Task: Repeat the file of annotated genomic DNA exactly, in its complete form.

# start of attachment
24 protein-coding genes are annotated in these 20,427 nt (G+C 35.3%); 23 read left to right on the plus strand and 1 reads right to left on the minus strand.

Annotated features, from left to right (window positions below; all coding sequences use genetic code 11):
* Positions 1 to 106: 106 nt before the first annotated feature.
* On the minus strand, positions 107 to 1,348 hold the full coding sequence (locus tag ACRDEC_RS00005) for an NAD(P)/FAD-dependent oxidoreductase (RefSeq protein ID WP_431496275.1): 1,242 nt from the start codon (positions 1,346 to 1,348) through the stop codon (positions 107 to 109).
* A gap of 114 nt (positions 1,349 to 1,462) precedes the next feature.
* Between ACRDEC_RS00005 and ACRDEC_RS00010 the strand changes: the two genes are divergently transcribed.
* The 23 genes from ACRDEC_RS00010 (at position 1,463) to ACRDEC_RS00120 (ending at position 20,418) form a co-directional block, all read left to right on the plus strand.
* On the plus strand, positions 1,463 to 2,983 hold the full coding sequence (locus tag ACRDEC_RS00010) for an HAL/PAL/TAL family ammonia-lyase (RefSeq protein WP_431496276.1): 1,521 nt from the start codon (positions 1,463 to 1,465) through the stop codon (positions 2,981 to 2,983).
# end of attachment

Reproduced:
24 protein-coding genes are annotated in these 20,427 nt (G+C 35.3%); 23 read left to right on the plus strand and 1 reads right to left on the minus strand.

Annotated features, from left to right (window positions below; all coding sequences use genetic code 11):
* Positions 1 to 106: 106 nt before the first annotated feature.
* On the minus strand, positions 107 to 1,348 hold the full coding sequence (locus tag ACRDEC_RS00005) for an NAD(P)/FAD-dependent oxidoreductase (RefSeq protein ID WP_431496275.1): 1,242 nt from the start codon (positions 1,346 to 1,348) through the stop codon (positions 107 to 109).
* A gap of 114 nt (positions 1,349 to 1,462) precedes the next feature.
* Between ACRDEC_RS00005 and ACRDEC_RS00010 the strand changes: the two genes are divergently transcribed.
* The 23 genes from ACRDEC_RS00010 (at position 1,463) to ACRDEC_RS00120 (ending at position 20,418) form a co-directional block, all read left to right on the plus strand.
* On the plus strand, positions 1,463 to 2,983 hold the full coding sequence (locus tag ACRDEC_RS00010) for an HAL/PAL/TAL family ammonia-lyase (RefSeq protein WP_431496276.1): 1,521 nt from the start codon (positions 1,463 to 1,465) through the stop codon (positions 2,981 to 2,983).